A Vatican office that evaluated U.S. Roman Catholic seminaries in response to the clergy sex abuse scandal concluded that administrators have been effective in stopping "homosexual behavior" in the schools, although the agency said the problem still exists.
The Congregation for Catholic Education sought a broad review of how the schools screen and educate prospective priests, but gave special attention to teachings on chastity and celibacy. The Vatican also directed evaluators to look for "evidence of homosexuality" in the schools.
In a report U.S. bishops released this week, the Vatican agency noted past "difficulties in the area of morality" within seminaries that "usually but not exclusively" involved "homosexual behavior." The evaluators said the appointment of better administrators in diocesan seminaries "has ensured that such difficulties have been overcome."
"Of course, here and there some case or other of immorality _ again, usually homosexual behavior _ continues to show up," according to the report. "However, in the main, the superiors now deal with these issues promptly and appropriately."
The evaluators had no such praise for schools run by religious orders, which critics consistently condemn as too liberal on celibacy, homosexuality and church teaching in general. The report said "ambiguity vis-a-vis homosexuality persists" within institutes run by religious orders. The report also cites those schools for failing to fully adhere to Catholic theology.
Nearly one-third of the 40,580 U.S. priests are members of religious orders.
Past studies commissioned by the U.S. Conference of Catholic Bishops have found that the majority of known victims of abuse by priests in the last 50 years were adolescent boys. In response, some Catholics blamed gay clergy for the scandal; experts on sex offenders argued that gays are no more likely than heterosexuals to molest children.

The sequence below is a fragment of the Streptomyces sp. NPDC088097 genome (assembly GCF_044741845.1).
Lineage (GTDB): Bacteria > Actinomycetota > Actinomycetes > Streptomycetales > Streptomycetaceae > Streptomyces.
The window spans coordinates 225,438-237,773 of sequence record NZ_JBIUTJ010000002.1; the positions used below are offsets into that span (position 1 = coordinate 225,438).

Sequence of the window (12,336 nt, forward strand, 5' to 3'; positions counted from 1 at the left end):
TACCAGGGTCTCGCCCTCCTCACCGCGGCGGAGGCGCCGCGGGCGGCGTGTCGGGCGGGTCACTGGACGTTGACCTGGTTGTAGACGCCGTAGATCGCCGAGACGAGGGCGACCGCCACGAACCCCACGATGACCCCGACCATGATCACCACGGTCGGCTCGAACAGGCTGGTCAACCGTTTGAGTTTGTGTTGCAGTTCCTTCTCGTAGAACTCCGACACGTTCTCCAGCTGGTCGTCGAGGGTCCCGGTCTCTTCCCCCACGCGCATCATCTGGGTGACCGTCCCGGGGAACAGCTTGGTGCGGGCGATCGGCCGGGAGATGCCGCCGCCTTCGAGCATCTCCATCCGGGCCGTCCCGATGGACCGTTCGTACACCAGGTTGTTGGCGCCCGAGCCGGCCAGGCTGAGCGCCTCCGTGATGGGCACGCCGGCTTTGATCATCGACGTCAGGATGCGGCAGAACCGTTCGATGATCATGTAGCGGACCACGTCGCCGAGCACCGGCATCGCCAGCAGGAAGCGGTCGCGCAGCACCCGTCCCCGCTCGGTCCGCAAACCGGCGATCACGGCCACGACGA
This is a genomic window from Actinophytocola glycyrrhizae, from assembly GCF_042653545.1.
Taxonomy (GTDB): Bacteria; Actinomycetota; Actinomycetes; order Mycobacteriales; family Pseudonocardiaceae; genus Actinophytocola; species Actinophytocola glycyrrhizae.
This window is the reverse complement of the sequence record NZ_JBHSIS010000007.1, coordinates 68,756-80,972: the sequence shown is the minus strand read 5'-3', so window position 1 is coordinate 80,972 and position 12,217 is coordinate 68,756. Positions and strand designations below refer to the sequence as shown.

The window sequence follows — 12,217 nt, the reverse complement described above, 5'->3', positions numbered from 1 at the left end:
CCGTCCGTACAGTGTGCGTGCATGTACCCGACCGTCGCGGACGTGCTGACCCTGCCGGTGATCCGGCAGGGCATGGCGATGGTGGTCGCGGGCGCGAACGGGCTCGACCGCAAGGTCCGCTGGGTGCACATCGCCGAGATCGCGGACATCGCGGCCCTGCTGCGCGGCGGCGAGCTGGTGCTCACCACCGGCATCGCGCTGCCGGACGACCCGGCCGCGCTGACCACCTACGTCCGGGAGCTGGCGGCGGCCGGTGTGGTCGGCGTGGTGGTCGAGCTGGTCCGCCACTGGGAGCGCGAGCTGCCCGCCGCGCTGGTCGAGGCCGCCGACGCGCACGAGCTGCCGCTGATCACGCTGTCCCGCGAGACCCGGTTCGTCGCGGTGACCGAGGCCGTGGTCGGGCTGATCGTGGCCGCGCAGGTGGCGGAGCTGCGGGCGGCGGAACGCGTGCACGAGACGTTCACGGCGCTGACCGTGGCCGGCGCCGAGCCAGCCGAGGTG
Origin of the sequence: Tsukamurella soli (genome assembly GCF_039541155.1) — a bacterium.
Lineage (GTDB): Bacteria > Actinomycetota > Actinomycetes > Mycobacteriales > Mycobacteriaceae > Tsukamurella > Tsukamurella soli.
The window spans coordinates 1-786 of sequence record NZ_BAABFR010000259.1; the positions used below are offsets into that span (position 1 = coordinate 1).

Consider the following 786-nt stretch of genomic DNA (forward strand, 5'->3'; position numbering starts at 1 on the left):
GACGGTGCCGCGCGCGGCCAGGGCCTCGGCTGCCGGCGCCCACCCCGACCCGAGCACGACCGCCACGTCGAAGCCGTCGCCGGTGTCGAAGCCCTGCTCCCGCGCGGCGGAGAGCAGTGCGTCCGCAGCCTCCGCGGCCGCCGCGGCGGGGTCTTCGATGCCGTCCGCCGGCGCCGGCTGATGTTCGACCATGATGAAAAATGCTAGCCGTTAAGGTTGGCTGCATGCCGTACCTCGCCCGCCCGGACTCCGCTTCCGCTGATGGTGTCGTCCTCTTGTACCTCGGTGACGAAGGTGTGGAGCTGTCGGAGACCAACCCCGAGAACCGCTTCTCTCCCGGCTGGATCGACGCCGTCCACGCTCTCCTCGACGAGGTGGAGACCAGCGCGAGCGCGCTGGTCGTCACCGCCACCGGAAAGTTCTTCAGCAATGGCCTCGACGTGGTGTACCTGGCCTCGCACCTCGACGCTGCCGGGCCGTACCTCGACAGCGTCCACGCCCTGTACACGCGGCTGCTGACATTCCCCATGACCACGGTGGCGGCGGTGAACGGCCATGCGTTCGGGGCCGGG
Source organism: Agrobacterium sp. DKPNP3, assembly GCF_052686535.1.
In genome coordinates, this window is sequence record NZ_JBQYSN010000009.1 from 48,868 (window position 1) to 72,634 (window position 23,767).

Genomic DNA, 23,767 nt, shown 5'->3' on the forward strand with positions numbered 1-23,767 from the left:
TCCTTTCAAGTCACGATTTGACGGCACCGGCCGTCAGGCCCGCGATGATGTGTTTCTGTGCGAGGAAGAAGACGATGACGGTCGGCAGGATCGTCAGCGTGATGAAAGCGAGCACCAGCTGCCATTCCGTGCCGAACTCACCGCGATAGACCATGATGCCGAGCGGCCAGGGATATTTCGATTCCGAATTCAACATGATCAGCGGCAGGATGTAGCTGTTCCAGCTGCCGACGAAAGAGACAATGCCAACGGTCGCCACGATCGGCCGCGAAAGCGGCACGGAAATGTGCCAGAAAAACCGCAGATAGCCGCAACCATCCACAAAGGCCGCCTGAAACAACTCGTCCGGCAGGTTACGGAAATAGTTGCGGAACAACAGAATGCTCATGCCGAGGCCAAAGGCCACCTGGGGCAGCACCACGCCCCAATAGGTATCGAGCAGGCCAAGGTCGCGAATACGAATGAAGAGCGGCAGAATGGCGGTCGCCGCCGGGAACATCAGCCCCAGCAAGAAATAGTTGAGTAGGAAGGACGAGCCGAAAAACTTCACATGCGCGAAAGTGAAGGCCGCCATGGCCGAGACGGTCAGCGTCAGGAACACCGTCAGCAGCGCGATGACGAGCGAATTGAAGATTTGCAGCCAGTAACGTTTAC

The Vatican ordered the review at the height of the abuse scandal, which erupted in 2002 with the case of one predator priest in the Archdiocese of Boston, then spread throughout the U.S. and beyond. American dioceses have spent more than $2 billion since 1950 on settlements with victims, legal fees and other abuse-related costs. Bishops and seminary staff conducted the onsite evaluations between 2005 and 2006 and sent their findings to the Vatican.
The agency said teaching on celibacy and chastity appeared to be "adequate" in all of the more than 220 U.S. seminaries. Still, the evaluators recommended stronger oversight of students during their free time, including monitoring their use of the Internet.
The report expressed approval of the screening criteria for seminarians, but said some schools still feel pressured by the priest shortage to hurry students toward ordination before they are fully prepared.
"Clearly, in some places, lack of vocations has caused some lowering of standards," the report said.
The scandal added fuel to long-simmering debates within the U.S. church about whether seminary faculty truly adhered to Catholic teaching and whether the priesthood was becoming a predominantly gay vocation. There is no exact figure of the number of gay clergy. Estimates vary from 25 percent to 50 percent, according to a review of research on the issue by the Rev. Donald Cozzens, author of "The Changing Face of the Priesthood."
The same Vatican agency that directed the evaluation has in recent years emphasized the Vatican policy that men with "deep-seated" attraction to other men should not be ordained. Gay priests have protested, saying they have serve the church faithfully and are no more likely than heterosexual priests to break their vow of celibacy.